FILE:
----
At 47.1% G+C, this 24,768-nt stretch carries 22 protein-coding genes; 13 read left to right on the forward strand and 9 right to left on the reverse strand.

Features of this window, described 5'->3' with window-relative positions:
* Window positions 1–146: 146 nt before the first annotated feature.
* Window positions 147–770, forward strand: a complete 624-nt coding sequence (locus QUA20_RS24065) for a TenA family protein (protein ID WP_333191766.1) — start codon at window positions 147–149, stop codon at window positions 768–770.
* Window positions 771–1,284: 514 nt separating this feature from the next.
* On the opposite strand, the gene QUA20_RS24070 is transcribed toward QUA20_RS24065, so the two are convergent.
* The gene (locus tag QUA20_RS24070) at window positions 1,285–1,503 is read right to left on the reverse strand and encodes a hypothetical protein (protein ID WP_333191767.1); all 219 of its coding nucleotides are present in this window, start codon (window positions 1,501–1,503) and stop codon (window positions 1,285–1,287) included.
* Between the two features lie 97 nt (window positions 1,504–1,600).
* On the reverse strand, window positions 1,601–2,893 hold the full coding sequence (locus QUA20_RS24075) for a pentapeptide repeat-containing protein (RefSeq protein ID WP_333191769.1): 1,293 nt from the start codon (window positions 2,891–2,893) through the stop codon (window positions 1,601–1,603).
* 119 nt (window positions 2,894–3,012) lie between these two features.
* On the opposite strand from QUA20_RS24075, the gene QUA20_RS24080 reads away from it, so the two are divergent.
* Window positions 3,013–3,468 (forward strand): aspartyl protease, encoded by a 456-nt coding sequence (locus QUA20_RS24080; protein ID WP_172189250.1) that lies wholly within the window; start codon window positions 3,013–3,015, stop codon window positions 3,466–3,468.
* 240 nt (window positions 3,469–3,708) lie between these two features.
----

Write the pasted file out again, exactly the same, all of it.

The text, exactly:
At 47.1% G+C, this 24,768-nt stretch carries 22 protein-coding genes; 13 read left to right on the forward strand and 9 right to left on the reverse strand.

Features of this window, described 5'->3' with window-relative positions:
* Window positions 1–146: 146 nt before the first annotated feature.
* Window positions 147–770, forward strand: a complete 624-nt coding sequence (locus QUA20_RS24065) for a TenA family protein (protein ID WP_333191766.1) — start codon at window positions 147–149, stop codon at window positions 768–770.
* Window positions 771–1,284: 514 nt separating this feature from the next.
* On the opposite strand, the gene QUA20_RS24070 is transcribed toward QUA20_RS24065, so the two are convergent.
* The gene (locus tag QUA20_RS24070) at window positions 1,285–1,503 is read right to left on the reverse strand and encodes a hypothetical protein (protein ID WP_333191767.1); all 219 of its coding nucleotides are present in this window, start codon (window positions 1,501–1,503) and stop codon (window positions 1,285–1,287) included.
* Between the two features lie 97 nt (window positions 1,504–1,600).
* On the reverse strand, window positions 1,601–2,893 hold the full coding sequence (locus QUA20_RS24075) for a pentapeptide repeat-containing protein (RefSeq protein ID WP_333191769.1): 1,293 nt from the start codon (window positions 2,891–2,893) through the stop codon (window positions 1,601–1,603).
* 119 nt (window positions 2,894–3,012) lie between these two features.
* On the opposite strand from QUA20_RS24075, the gene QUA20_RS24080 reads away from it, so the two are divergent.
* Window positions 3,013–3,468 (forward strand): aspartyl protease, encoded by a 456-nt coding sequence (locus QUA20_RS24080; protein ID WP_172189250.1) that lies wholly within the window; start codon window positions 3,013–3,015, stop codon window positions 3,466–3,468.
* 240 nt (window positions 3,469–3,708) lie between these two features.